He had no idea the compliment he gave me, truly. I strengthened my shake. “Thank you, Kurt. Just… thank you.” He didn’t know what this meant, meant to me. A lot of times these internships led to actual jobs, and to be offered something like this my freshman year was crazy.
Is this life right now? Really?
It was like I had an angel looking out for me, my dad certainly present. Outside of my work over the summer, I’d done other human-interest projects and had very little roadblocks along the way. People allowed me to capture their stories, and in general, doors just seemed to open for me when I needed them. Doors like this internship and getting into Pembroke with a less than desirable GPA.
Thanks, Dad.
He was definitely in here, and even though Kurt and I had wrapped up, he still entertained all the probing questions I had about the Times and his own work. He let his assistant outside the room know we were done, but he still stayed to chat with me. I really appreciated it as I was excited to hear about the Times and my dad’s old stomping grounds. This was certainly the dream for me, and it was seeming closer and closer to being fulfilled. Kurt was actually telling me about some work he’d done in Australia recently when the door opened and his assistant came inside the room.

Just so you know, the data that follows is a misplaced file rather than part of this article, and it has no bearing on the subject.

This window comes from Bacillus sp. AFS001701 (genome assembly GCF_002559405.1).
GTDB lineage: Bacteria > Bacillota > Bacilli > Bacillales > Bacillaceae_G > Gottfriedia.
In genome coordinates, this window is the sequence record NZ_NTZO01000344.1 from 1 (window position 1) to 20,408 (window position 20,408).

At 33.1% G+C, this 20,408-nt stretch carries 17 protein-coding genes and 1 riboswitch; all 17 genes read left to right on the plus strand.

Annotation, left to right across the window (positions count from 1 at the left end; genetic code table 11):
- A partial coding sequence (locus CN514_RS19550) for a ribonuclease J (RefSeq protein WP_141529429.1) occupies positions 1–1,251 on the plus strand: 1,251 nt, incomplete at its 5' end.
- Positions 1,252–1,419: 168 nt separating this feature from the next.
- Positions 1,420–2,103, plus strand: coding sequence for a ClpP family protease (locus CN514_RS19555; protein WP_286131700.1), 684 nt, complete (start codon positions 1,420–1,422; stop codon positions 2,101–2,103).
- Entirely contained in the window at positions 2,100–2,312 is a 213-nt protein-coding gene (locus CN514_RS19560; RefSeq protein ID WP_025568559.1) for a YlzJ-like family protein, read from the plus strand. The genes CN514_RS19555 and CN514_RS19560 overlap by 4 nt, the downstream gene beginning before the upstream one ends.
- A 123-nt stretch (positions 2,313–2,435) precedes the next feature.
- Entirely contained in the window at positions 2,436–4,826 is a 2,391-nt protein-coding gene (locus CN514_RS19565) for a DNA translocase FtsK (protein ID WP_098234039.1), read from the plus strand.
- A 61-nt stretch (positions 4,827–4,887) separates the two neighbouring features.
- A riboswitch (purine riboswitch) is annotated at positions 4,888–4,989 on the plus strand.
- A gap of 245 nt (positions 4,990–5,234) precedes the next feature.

“He said he’s all wrapped up if you want to head in,” she said, followed by someone who had to dip their head to enter the room. The conference room had a wide door, a long door, but even still, the guy with curly dark hair had to lower his head to make his way inside.
He took up most of the width too, shoulder to shoulder nearly touching wood, and I just about dropped my portfolio.
But that had nothing to do with his size.
Those eyes, dark and dusky like a buck’s fur, I’d captured behind the lens of my camera once. They’d been rage-filled and extremely violent, and his fist was covered in blood in the end.
He’d been beating a man near to death.